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It may well be a genre convention of comedy, but I am suggesting that it is
not limited to comedy. War and Peace predates cinema and it is not a
comedy. Schatz is a bit cinema-centric in his thinking if it is he who
argued this.

On Tue, Dec 18, 2012 at 6:29 PM, godard <[log in to unmask]> wrote:

>     the incompetent (male) hero is a genre convention of comedy, in fact.
> the ones who initiate the "groundbreaking antihero revolution" (i think
> it's schatz, but i am recalling from memory here) are laurel & hardy.
>
>    gloria monti
>
> On Mon, Dec 17, 2012 at 7:09 AM, William Brown <[log in to unmask]>
> wrote:
>
> > ---------------------- Information from the mail header
> > -----------------------
> > Sender:       Film and TV Studies Discussion List <
> > [log in to unmask]>
> > Poster:       William Brown <[log in to unmask]>
> > Subject:      Re: QUERY: the incompetent hero
> >
> >
> -------------------------------------------------------------------------------
> >
> > It is interesting that everyone has reached for comedy... I wonder
> whether
> > the student has been thinking about non-superhero superheroes - as per
> > films like Kick-Ass, Special (Specioprin Hydrochloride), and Super...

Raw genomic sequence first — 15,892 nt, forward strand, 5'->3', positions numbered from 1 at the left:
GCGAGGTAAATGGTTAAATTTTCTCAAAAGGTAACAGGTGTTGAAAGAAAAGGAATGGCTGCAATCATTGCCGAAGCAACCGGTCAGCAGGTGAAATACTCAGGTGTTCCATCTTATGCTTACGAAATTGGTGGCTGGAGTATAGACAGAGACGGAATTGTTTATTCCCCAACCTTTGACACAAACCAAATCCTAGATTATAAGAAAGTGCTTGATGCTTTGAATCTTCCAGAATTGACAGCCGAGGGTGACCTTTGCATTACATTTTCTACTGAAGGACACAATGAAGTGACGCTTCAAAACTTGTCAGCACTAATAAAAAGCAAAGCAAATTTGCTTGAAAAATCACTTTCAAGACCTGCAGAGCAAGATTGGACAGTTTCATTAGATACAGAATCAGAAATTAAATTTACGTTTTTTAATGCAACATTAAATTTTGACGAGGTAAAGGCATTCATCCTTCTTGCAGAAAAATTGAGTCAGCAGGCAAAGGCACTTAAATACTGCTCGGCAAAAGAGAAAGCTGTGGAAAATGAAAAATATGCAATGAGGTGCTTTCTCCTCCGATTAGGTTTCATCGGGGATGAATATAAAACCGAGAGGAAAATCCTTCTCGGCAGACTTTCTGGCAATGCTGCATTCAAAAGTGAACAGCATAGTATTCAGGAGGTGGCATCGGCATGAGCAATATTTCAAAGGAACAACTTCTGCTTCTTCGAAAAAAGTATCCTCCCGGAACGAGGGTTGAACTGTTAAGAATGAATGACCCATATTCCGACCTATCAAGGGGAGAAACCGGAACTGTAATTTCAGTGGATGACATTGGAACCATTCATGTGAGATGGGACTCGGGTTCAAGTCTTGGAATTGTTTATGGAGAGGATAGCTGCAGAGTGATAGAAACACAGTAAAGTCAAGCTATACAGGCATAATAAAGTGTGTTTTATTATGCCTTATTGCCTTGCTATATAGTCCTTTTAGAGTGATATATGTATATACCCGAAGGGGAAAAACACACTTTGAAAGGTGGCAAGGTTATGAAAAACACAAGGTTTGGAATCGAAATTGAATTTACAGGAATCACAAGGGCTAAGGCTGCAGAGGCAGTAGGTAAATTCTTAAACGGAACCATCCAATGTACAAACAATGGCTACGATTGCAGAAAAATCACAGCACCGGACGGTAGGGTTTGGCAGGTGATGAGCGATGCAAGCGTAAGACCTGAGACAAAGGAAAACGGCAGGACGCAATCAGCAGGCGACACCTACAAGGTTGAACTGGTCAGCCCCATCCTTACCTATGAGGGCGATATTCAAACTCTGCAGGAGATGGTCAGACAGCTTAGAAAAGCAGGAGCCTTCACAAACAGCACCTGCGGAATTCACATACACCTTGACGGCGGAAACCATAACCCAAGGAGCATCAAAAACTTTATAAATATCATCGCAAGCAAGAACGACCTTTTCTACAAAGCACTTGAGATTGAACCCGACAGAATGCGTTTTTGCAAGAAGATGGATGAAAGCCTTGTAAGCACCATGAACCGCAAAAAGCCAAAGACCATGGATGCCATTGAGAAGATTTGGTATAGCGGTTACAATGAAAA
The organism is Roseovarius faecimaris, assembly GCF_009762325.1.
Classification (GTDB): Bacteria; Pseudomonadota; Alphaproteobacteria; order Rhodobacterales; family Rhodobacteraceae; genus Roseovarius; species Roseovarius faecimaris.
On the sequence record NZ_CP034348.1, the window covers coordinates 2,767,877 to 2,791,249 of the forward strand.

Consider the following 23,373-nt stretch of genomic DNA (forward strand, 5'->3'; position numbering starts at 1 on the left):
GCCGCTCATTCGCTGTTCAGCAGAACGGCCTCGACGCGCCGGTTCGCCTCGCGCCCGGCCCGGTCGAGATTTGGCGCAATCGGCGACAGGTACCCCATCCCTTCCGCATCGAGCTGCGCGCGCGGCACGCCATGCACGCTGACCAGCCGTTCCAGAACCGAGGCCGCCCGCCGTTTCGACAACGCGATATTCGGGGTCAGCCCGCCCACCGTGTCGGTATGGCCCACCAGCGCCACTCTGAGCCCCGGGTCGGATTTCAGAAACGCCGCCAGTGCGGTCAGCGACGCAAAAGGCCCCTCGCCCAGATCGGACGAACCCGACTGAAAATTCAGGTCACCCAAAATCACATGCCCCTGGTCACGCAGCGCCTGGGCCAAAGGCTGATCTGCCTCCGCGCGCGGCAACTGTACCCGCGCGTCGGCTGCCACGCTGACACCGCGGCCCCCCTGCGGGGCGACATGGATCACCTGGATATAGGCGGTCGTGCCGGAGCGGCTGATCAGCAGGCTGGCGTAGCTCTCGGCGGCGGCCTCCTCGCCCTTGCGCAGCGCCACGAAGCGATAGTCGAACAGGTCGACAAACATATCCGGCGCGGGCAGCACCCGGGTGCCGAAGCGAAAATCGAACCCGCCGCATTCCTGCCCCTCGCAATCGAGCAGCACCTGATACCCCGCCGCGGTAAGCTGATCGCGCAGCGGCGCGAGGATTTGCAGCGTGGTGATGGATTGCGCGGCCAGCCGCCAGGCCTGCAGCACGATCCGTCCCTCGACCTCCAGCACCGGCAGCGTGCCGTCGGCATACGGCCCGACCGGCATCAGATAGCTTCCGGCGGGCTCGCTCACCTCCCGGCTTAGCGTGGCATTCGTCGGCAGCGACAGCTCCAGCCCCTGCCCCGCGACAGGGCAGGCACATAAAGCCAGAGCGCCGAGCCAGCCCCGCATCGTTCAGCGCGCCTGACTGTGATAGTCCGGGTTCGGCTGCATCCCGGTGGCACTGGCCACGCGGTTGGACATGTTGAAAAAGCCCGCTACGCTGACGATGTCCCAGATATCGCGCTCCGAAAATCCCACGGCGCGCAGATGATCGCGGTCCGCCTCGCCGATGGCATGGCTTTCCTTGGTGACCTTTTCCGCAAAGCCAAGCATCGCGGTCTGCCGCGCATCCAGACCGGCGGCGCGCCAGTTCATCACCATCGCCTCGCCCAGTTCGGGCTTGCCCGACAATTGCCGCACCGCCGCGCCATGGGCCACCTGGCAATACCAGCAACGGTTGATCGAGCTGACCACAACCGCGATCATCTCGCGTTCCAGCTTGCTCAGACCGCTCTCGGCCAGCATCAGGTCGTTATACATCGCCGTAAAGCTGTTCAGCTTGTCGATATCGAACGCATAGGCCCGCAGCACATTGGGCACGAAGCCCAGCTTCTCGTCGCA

> Which
> > are comedies of sorts, but also not really...
> >
> > For what I wonder is whether an incompetent hero might not be much more
> > regular beyond the specialised lampooning of heroism that most of these
> > comedies involve... Chaplin, Keaton, Tati, Sellers: each incompetent is
> in
> > fact remarkably talented - physically above all.
> >
> > So the film that comes to mind for me is, perhaps surprisingly for some
> > people, Goldfinger. Whereas 21st century Bond can do parkour, somersaults
> > and superhuman jumping, in Goldfinger (and many early Bonds in general -
> > particularly the Roger Moore films), Bond can do nothing. He's got no
> idea
> > what's going on, he keeps fluffing up his invistigations, getting
> captured
> > - and he is each time rescued by others and barely manages to get out of
> > any of the scapes himself (electrocuting Oddjob perhaps aside). Here we
> > have a hero who is a bit incompetent, basically - and who never quite
> works
> > out what he's supposed to be doing...
> >
> > So while incompetent heroes are often comic - the Don Quixote tradition -
> > they often are not. And their incompetence can have disastrous
> consequences
> > - the tradition for me here would be someone like Pierre Bezukhov in
> > Tolstoy's War and Peace, who attempts to liberate his serfs but basically
> > messes it up and arguably causes more harm than good...
> >
> > Anyone else think of any incompetent heroes that are not necessarily
> comic,
> > then?
> >
>
>
> --
> gloria monti, ph.d.
> assistant professor
> radio-TV-film
> CSUF, fullerton, CA
> [log in to unmask]
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